Brucie went tapioca a few decades ago, and never came back. Like some others I could mention, he thinks he’s smarter than you and I are, and he doesn’t care how he bends logic or the truth to try to prove it.

Like Maggie Thatcher said, the facts of life are conservative. Conservatives might be doing a bad job convincing their fellow countryman that their ideas are the right ones or their countryman might want to indulge in fantasies, but it doesn’t mean that there is an “epistemic closure”. In fact, it’s the liberals who are living in epistemic closure — until history will catch up.

It’s not all that surprising that conservatism doesn’t get anywhere when we’ve basically ceded academia, entertainment and journalism to the left.

And while I get scorn heaped on me every time I bring up this inconvenient fact, it nonetheless remains true that the overwhelming majority of people of consequence who do battle with the left in these fields of endeavor are from where the left lives. Can you think of anyone aside from Rush Limbaugh who makes any impact at all on the right who isn’t from a blue state?

I think epistemic closure is kind of a stupid concept, but to the extent that it has any validity, the left doesn’t suffer any less from it than the right does. The only problem is that the left suffers from it while possessing all manner of powers to assert their will, whereas Republicans by and large seem content with having things to complain about.

Bartlett is for tax increases (like fellow traitor David Stockman) but ignores the fact any new revenues will be spent on new programs, not used to reduce debt. There is empirical data that indicates this, but they choose to ignore it. I have no use for them. Give the beast more money and he only gets bigger and more greedy.

Bartlett lost me when he defended the New York Times and claimed that Paul Krugman is right. And that Daniel Frum and David Brooks are . . (wait for it) . . conservatives!!1!!!!

That’s just crazy talk!

I don’t remember a lot of discussion about gerrymandering as a source of congressional political hegemony when Democrats were controlling statehouses, except in right-wing bubbles suffering from epistemic unclosure.

I’ve been incommunicado for some time now, so I didn’t get to stick my “I told you so!” jab in.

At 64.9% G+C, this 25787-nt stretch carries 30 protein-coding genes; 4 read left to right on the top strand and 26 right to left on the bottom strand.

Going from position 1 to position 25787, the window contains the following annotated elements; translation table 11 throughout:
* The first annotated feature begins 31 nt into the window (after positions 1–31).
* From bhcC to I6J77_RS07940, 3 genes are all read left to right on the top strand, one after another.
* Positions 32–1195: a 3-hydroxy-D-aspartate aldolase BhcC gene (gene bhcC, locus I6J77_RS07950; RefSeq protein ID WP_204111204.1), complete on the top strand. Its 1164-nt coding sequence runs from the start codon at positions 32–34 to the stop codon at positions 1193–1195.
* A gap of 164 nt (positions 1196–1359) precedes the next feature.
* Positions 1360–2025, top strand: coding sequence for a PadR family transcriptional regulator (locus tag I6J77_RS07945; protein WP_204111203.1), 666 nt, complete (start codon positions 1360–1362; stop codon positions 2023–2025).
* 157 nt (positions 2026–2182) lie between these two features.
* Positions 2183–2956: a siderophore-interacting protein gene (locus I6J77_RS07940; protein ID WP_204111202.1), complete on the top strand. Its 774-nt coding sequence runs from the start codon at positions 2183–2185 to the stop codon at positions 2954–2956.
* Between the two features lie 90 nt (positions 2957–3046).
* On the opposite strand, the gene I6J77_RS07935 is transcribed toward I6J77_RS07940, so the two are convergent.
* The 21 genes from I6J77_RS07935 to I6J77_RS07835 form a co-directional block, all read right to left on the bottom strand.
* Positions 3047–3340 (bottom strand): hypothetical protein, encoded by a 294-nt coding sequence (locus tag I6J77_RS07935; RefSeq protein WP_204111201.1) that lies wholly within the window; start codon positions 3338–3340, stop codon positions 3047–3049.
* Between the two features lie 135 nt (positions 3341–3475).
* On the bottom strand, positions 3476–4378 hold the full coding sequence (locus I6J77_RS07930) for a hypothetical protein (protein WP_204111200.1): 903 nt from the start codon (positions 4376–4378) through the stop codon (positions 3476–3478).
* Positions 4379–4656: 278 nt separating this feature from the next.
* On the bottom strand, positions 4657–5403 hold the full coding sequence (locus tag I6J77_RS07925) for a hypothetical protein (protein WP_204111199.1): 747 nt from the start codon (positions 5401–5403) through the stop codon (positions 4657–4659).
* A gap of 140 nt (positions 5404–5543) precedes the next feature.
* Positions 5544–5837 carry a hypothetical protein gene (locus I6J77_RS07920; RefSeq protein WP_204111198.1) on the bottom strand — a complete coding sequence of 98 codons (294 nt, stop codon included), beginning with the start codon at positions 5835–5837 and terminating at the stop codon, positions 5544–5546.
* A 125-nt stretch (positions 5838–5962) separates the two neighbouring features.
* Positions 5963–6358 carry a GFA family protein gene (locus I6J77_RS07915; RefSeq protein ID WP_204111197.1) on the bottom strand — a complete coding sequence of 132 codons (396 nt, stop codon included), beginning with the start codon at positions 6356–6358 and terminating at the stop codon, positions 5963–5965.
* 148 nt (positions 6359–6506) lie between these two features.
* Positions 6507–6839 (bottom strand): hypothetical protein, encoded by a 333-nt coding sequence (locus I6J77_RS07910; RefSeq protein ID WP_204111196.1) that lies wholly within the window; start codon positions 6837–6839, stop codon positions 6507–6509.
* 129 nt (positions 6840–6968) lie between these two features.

Sumbitch couldn’t win. Worthless effing GOP Establishment…………

Let the current party die. Build from the ashes. Oh yeah, K Street won’t let that happen.


    punfundit in reply to punfundit. | November 27, 2012 at 7:36 am

    Oh, and whatever this Bartlett character said, don’t care. He’s just another David Frum near as I can tell. The last thing we need is advice from another Frum.


jdkchem: When the humanoids start their “argument” by saying they’re reality based you know it’s time to break out the shovel and hip waders.

It’s important to remember that the term “reality-based community” was coined by Republicans during the Bush Administration.

In the summer of 2002, after I had written an article in Esquire that the White House didn’t like about Bush’s former communications director, Karen Hughes, I had a meeting with a senior adviser to Bush. He expressed the White House’s displeasure, and then he told me something that at the time I didn’t fully comprehend — but which I now believe gets to the very heart of the Bush presidency.

The aide said that guys like me were ”in what we call the reality-based community,” which he defined as people who ”believe that solutions emerge from your judicious study of discernible reality.” I nodded and murmured something about enlightenment principles and empiricism. He cut me off. ”That’s not the way the world really works anymore,” he continued. ”We’re an empire now, and when we act, we create our own reality. And while you’re studying that reality — judiciously, as you will — we’ll act again, creating other new realities, which you can study too, and that’s how things will sort out. We’re history’s actors . . . and you, all of you, will be left to just study what we do.’

It was this attitude of mind that led to the debacle in Iraq and the financial meltdown.

    Crawford in reply to Zachriel. | November 27, 2012 at 4:06 pm

    You actually believe that tale? Unnamed source, NYT published… it’s fiction. Clumsy fiction, flattering to its intended audience.

    The surest sign of not being in touch with reality is believing that’s the origin of “reality-based community”.